“A free, really high quality photo-essay magazine. Fabulous!”Stephen Fry. British actor, writer and film maker
by David Freund
In 2003, as I was driving to Missouri to see her, lifelong friend Eva died at 102. Suddenly at loose on a two-lane Midwestern road, reflecting on death and my Iowa childhood, I stopped to photograph an old playground. Besides swings, see-saws and slides, there were cannon, war memorials, a picnic area, a cornfield, and a baseball field. Shade trees and a neighborhood framed this island of play, learning and civic pride. Tracking down such playgrounds and landscapes absorbed me for two years. I found that old playgrounds, with their grey, unobtrusive equipment, are an endangered species, especially in larger towns and cities. Because of safety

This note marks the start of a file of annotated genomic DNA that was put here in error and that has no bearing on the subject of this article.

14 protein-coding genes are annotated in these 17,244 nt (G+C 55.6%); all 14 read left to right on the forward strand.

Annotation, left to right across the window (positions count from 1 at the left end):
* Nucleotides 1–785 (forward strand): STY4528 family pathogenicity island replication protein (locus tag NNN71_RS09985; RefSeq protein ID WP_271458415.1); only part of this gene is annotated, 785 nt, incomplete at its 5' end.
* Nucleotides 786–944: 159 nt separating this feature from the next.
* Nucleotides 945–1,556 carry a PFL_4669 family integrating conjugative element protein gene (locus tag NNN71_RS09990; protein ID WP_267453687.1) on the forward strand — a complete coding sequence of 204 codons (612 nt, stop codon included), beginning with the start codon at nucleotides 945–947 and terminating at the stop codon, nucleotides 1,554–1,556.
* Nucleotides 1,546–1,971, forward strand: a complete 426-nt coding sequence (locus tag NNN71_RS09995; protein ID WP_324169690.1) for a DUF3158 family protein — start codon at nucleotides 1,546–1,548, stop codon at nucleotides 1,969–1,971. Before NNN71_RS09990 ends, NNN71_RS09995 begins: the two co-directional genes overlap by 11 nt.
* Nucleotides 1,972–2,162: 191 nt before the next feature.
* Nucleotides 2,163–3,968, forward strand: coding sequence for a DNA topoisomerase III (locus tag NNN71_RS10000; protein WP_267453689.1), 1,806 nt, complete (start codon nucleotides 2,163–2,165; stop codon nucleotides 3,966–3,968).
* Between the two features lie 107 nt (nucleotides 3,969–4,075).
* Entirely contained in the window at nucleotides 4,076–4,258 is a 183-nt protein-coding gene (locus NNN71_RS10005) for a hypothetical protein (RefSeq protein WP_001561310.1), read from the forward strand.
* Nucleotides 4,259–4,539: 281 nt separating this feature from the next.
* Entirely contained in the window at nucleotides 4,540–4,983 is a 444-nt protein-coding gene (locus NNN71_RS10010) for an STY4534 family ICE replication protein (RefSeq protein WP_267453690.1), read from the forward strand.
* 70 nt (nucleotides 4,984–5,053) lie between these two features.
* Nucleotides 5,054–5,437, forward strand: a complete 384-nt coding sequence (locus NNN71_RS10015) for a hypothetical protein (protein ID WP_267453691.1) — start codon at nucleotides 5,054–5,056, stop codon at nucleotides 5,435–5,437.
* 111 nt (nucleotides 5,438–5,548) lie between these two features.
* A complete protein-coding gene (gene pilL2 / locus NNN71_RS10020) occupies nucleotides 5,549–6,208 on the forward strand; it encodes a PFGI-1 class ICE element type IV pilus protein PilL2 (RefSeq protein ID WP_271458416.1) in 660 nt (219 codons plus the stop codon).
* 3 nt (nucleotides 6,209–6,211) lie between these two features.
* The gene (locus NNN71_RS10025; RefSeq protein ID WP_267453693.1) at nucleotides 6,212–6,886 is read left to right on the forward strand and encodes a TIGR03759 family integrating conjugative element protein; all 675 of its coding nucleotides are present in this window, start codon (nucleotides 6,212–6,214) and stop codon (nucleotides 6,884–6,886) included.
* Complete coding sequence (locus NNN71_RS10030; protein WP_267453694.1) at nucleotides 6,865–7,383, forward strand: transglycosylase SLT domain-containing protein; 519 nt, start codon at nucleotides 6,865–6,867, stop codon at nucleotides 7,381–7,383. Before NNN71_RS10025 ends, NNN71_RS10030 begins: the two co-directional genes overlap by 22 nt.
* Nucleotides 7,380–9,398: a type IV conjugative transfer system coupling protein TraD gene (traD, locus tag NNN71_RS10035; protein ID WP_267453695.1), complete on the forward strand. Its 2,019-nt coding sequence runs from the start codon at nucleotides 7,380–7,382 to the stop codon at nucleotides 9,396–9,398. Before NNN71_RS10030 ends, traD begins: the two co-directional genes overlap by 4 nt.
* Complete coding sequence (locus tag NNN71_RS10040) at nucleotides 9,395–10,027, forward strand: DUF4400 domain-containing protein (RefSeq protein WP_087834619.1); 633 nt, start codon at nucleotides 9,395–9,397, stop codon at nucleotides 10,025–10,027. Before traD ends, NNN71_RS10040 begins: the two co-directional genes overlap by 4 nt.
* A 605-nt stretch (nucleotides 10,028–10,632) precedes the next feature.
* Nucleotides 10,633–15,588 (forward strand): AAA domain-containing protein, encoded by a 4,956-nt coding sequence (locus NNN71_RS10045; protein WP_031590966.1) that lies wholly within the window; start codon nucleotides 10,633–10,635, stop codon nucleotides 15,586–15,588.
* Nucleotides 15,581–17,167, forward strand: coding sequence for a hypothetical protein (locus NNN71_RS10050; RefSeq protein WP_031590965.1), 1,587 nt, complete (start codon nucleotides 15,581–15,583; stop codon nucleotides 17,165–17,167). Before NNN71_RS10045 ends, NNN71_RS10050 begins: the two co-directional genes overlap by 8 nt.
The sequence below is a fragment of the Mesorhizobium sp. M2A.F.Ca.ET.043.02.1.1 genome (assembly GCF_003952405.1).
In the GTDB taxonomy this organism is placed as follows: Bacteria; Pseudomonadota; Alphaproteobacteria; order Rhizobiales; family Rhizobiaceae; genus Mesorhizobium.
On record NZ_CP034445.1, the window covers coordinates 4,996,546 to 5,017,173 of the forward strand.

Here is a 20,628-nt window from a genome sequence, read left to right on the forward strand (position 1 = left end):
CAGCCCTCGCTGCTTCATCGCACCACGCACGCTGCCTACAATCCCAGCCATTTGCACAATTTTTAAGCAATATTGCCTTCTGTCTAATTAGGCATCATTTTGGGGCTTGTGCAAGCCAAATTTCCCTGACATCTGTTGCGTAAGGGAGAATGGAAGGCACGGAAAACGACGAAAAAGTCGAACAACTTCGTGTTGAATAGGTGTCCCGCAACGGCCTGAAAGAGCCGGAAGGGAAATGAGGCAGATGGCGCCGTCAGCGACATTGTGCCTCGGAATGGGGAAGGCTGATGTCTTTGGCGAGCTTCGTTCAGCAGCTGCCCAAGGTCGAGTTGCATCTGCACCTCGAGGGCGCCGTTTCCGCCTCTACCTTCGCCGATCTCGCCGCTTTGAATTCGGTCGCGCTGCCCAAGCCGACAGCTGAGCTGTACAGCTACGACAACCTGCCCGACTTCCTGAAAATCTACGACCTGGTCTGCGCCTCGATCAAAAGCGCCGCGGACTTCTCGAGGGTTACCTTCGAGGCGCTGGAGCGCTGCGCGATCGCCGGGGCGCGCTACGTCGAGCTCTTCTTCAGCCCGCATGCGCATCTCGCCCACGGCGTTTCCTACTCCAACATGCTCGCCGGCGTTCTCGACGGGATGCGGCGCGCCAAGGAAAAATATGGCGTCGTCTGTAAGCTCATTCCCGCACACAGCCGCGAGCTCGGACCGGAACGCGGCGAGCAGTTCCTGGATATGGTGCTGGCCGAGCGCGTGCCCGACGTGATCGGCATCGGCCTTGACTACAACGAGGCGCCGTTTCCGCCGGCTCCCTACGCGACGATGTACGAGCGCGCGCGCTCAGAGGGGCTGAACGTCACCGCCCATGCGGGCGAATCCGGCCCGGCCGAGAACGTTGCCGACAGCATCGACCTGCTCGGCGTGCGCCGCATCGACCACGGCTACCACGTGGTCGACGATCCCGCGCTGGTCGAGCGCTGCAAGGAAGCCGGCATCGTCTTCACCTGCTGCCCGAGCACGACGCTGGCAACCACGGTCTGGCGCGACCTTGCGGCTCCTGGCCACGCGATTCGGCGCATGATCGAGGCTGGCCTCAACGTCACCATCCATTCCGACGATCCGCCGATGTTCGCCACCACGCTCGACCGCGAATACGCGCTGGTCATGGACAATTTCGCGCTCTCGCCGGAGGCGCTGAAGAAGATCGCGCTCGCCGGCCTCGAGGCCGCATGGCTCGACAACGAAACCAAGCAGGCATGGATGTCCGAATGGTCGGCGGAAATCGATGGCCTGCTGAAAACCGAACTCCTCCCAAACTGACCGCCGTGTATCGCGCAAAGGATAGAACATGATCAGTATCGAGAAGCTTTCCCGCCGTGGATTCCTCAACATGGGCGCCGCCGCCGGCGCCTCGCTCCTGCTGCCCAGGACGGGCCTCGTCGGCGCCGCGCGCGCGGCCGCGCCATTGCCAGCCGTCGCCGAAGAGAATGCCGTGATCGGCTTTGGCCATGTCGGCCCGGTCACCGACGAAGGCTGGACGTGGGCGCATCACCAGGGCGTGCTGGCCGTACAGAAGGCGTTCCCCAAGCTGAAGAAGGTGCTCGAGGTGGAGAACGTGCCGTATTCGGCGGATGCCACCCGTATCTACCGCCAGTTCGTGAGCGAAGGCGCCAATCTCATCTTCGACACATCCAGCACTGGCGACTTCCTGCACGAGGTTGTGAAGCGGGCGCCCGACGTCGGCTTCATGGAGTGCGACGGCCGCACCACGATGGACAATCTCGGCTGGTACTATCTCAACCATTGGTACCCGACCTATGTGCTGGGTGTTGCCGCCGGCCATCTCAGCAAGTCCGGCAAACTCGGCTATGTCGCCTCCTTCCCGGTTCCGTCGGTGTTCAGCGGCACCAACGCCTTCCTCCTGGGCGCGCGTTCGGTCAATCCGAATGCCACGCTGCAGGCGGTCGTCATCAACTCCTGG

and liability concerns, they had often been supplanted by bright structures of multicolored plastic and enameled steel. Thus my nationwide search focussed on small towns where tradition, inertia and budget often conspired to permit America’s early playgrounds to survive.The ones I came upon were largely unoccupied, so for the most part children are only alluded to in footprints, worn paint, and ruts under swings. Weather, light and viewpoint contribute to narratives suggested by these traces, woven into the testimony of the equipment and surroundings that had first moved me. That said, the straightforward preservation aspect of this project lends it extra significance. As with other species that vanish, one day they are everywhere, the next, gone.